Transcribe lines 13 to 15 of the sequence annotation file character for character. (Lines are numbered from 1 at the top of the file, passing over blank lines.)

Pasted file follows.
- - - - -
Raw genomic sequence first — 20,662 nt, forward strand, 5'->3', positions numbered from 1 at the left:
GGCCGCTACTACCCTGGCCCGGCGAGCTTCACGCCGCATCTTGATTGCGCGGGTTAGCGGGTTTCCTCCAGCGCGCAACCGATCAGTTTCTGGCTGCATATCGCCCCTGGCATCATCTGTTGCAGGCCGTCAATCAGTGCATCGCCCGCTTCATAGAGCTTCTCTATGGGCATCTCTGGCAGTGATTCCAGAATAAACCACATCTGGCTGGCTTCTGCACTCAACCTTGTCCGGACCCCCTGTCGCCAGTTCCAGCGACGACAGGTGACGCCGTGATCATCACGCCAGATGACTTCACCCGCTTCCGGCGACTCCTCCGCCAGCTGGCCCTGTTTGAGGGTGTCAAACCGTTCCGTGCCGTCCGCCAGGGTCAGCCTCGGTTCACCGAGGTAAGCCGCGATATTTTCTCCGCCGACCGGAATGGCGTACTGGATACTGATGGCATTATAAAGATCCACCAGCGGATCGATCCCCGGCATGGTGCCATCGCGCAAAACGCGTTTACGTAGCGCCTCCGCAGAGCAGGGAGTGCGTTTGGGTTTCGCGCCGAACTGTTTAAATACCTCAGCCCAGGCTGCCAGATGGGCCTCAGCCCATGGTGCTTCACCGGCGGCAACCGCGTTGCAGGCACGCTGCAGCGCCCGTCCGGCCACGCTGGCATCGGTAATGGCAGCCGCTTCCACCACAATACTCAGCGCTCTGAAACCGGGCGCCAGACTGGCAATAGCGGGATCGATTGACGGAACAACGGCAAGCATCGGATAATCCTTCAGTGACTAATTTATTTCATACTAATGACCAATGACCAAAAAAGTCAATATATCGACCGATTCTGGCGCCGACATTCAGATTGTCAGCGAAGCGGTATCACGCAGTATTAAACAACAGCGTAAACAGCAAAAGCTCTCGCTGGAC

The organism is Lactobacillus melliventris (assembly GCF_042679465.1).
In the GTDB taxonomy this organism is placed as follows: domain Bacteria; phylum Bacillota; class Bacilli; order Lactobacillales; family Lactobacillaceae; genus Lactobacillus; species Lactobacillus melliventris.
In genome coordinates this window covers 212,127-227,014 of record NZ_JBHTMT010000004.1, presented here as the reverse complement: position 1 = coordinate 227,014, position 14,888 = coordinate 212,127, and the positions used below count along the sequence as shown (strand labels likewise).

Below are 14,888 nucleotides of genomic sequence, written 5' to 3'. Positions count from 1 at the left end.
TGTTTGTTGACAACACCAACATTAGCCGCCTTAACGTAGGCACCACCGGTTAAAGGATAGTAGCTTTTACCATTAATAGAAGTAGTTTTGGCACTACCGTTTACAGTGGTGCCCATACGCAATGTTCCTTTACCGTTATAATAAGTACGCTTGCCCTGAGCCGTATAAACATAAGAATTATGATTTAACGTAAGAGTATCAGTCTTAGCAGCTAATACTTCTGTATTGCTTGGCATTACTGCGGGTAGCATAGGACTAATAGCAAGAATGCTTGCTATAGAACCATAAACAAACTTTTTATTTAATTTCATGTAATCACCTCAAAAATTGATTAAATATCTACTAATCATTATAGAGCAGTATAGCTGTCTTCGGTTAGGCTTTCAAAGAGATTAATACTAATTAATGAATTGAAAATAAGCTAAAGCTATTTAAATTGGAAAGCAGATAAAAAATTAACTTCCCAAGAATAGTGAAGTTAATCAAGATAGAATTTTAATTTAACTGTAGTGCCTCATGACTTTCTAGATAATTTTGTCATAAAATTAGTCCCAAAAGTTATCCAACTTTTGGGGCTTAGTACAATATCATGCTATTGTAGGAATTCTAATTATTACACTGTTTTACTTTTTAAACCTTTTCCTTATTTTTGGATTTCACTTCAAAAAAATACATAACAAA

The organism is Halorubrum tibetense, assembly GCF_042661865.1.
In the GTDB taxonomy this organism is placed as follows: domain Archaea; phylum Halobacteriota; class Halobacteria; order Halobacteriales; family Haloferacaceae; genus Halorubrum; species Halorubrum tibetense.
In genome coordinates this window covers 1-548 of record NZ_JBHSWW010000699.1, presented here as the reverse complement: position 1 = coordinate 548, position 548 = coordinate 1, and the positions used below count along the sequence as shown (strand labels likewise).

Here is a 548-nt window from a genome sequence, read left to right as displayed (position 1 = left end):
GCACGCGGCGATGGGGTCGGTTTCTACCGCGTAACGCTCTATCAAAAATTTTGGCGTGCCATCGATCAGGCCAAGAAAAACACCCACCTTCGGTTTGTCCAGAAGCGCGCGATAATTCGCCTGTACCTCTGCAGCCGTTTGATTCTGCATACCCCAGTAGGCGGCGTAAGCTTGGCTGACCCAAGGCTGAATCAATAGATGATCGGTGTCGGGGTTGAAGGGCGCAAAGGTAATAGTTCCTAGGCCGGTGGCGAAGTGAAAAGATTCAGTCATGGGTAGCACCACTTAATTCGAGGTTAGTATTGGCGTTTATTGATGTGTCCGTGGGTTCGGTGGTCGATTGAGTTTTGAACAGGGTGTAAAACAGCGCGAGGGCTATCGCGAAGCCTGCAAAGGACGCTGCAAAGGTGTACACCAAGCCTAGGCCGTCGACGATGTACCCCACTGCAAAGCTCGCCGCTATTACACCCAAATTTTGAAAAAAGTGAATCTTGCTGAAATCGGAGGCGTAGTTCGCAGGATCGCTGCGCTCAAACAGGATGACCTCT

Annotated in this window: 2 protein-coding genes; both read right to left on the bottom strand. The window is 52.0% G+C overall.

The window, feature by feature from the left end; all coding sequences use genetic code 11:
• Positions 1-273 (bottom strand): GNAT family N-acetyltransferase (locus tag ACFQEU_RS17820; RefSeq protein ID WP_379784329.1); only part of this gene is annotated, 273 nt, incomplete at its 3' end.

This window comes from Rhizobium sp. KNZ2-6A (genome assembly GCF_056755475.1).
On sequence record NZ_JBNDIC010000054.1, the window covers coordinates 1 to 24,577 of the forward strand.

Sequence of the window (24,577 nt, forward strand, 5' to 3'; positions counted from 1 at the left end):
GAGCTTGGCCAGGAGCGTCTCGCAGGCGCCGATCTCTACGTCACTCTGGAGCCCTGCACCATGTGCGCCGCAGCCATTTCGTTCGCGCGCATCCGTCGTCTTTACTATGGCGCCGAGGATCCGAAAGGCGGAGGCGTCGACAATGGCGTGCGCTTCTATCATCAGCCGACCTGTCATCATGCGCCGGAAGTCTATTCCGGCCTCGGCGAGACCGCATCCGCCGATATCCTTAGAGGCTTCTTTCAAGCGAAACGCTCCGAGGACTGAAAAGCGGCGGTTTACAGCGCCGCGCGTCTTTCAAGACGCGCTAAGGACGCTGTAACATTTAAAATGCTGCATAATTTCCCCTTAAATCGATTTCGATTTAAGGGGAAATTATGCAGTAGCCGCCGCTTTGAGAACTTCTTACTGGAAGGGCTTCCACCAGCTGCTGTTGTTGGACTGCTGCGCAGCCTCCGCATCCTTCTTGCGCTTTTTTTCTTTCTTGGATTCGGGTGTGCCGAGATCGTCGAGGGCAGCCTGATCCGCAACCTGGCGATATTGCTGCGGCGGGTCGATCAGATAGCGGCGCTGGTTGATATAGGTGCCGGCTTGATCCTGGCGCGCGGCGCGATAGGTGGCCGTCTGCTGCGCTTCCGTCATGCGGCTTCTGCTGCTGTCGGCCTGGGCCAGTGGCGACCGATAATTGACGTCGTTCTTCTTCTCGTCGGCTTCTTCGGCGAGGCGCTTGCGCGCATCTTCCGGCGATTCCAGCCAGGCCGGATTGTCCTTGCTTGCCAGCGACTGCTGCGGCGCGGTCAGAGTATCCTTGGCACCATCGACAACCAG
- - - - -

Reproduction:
Annotated in this window: 2 protein-coding genes; both read right to left on the bottom strand. The window is 52.0% G+C overall.

The window, feature by feature from the left end; all coding sequences use genetic code 11:
• Positions 1-273 (bottom strand): GNAT family N-acetyltransferase (locus tag ACFQEU_RS17820; RefSeq protein ID WP_379784329.1); only part of this gene is annotated, 273 nt, incomplete at its 3' end.